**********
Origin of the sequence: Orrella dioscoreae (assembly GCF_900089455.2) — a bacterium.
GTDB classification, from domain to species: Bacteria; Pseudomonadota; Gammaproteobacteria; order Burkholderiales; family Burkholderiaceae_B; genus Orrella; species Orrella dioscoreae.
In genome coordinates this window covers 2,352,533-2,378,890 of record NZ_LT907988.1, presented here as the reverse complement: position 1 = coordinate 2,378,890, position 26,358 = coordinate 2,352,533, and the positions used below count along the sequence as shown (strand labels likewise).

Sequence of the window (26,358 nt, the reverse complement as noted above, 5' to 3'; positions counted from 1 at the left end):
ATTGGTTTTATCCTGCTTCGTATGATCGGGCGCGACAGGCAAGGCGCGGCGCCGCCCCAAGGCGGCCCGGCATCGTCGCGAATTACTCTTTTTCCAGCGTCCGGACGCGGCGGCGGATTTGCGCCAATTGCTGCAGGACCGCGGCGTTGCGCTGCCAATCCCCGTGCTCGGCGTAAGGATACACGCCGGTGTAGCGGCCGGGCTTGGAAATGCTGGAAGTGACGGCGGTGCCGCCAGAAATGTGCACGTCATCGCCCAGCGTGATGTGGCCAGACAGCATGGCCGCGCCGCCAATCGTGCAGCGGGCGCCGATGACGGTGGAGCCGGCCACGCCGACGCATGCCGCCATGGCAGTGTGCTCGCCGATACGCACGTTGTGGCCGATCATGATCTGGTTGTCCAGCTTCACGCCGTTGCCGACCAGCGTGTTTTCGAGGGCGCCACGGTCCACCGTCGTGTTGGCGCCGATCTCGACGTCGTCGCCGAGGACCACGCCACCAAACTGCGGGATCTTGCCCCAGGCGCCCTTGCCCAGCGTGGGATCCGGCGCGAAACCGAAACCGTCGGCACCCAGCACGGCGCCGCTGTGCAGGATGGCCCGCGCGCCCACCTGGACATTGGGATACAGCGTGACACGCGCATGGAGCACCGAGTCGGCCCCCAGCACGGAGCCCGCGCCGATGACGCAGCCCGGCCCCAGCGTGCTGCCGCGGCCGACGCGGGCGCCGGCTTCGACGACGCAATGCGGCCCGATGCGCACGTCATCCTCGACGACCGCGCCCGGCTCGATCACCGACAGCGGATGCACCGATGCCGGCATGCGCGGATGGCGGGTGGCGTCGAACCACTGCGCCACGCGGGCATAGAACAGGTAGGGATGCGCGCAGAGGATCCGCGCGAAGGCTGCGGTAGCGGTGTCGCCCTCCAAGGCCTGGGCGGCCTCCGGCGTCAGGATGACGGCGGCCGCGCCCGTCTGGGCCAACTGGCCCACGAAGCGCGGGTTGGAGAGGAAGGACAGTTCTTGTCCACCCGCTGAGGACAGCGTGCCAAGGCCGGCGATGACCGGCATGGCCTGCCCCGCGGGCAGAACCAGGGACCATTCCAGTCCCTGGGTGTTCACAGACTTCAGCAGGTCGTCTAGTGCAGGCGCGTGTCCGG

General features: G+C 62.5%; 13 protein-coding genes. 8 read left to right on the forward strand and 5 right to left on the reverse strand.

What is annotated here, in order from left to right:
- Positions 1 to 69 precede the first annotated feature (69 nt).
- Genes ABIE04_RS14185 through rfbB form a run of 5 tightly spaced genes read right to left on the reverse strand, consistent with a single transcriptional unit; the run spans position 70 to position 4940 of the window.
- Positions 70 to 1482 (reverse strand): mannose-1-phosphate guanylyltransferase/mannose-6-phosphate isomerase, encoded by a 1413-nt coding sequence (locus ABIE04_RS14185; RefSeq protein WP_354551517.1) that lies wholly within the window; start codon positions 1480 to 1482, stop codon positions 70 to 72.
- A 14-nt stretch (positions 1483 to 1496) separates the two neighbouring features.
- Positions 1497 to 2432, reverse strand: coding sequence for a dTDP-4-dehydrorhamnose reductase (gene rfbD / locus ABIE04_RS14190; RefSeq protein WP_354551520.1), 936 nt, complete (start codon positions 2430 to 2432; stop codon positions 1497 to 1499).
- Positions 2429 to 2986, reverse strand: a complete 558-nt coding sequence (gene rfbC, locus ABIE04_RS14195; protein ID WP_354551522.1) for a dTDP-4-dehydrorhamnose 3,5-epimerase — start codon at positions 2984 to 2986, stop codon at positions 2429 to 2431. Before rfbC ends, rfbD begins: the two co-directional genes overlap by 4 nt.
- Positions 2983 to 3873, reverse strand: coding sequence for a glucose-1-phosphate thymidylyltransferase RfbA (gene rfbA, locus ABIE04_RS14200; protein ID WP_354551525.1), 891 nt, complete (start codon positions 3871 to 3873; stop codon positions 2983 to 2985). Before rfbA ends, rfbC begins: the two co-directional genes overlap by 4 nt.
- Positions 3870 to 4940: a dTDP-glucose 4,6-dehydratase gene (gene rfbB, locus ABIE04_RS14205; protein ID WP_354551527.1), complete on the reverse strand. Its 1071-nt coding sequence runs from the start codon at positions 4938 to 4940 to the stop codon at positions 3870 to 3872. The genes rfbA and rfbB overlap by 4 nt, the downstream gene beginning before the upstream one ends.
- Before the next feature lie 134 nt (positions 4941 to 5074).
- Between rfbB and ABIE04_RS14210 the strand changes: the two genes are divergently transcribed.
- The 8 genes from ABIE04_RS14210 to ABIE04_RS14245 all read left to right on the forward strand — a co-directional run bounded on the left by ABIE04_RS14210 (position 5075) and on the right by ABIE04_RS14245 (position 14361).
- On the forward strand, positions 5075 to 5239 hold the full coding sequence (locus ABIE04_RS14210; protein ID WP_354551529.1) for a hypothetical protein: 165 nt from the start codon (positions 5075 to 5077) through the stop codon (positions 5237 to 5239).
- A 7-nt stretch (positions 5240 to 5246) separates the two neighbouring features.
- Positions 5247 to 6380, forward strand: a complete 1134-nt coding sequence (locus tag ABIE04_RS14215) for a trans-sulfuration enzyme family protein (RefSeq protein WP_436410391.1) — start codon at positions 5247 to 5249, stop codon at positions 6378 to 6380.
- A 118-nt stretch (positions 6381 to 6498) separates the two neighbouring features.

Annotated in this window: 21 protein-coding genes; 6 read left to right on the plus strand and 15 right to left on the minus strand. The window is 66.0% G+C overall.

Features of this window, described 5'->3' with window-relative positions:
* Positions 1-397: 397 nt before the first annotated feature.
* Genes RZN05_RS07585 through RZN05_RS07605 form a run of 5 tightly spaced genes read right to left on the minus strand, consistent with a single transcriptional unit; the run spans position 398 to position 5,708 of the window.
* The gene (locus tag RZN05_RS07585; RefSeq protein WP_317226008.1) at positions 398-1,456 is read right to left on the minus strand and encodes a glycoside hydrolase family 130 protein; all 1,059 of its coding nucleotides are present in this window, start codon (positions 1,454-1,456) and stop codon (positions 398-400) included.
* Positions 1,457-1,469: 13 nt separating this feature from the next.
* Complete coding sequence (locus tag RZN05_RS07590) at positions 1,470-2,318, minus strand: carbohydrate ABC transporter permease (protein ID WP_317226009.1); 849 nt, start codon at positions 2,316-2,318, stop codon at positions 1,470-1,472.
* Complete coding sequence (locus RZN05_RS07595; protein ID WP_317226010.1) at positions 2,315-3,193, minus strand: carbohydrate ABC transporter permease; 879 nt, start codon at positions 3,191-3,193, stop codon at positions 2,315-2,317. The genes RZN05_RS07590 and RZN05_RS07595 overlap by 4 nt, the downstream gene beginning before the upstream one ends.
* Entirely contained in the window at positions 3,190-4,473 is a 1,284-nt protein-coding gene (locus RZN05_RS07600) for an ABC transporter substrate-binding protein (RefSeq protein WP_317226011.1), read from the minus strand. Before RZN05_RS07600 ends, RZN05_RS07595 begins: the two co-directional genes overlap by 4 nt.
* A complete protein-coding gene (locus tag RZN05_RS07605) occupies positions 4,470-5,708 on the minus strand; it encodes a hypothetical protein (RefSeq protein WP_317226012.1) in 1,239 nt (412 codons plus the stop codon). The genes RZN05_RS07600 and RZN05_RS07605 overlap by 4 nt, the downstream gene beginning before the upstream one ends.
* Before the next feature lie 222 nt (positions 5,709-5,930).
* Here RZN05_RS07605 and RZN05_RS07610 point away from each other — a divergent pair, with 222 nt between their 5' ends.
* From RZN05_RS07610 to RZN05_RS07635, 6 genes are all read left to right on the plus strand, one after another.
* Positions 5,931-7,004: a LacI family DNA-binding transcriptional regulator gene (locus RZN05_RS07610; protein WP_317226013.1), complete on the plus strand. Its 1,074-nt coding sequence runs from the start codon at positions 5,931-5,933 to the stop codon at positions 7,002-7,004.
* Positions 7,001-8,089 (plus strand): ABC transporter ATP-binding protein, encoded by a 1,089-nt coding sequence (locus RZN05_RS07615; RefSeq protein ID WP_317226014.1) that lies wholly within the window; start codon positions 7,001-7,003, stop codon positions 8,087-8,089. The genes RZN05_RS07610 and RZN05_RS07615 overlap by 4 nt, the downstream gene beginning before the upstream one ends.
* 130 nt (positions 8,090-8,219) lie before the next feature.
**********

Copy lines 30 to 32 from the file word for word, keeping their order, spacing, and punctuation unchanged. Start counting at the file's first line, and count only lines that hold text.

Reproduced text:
* Complete coding sequence (locus RZN05_RS07595; protein ID WP_317226010.1) at positions 2,315-3,193, minus strand: carbohydrate ABC transporter permease; 879 nt, start codon at positions 3,191-3,193, stop codon at positions 2,315-2,317. The genes RZN05_RS07590 and RZN05_RS07595 overlap by 4 nt, the downstream gene beginning before the upstream one ends.
* Entirely contained in the window at positions 3,190-4,473 is a 1,284-nt protein-coding gene (locus RZN05_RS07600) for an ABC transporter substrate-binding protein (RefSeq protein WP_317226011.1), read from the minus strand. Before RZN05_RS07600 ends, RZN05_RS07595 begins: the two co-directional genes overlap by 4 nt.
* A complete protein-coding gene (locus tag RZN05_RS07605) occupies positions 4,470-5,708 on the minus strand; it encodes a hypothetical protein (RefSeq protein WP_317226012.1) in 1,239 nt (412 codons plus the stop codon). The genes RZN05_RS07600 and RZN05_RS07605 overlap by 4 nt, the downstream gene beginning before the upstream one ends.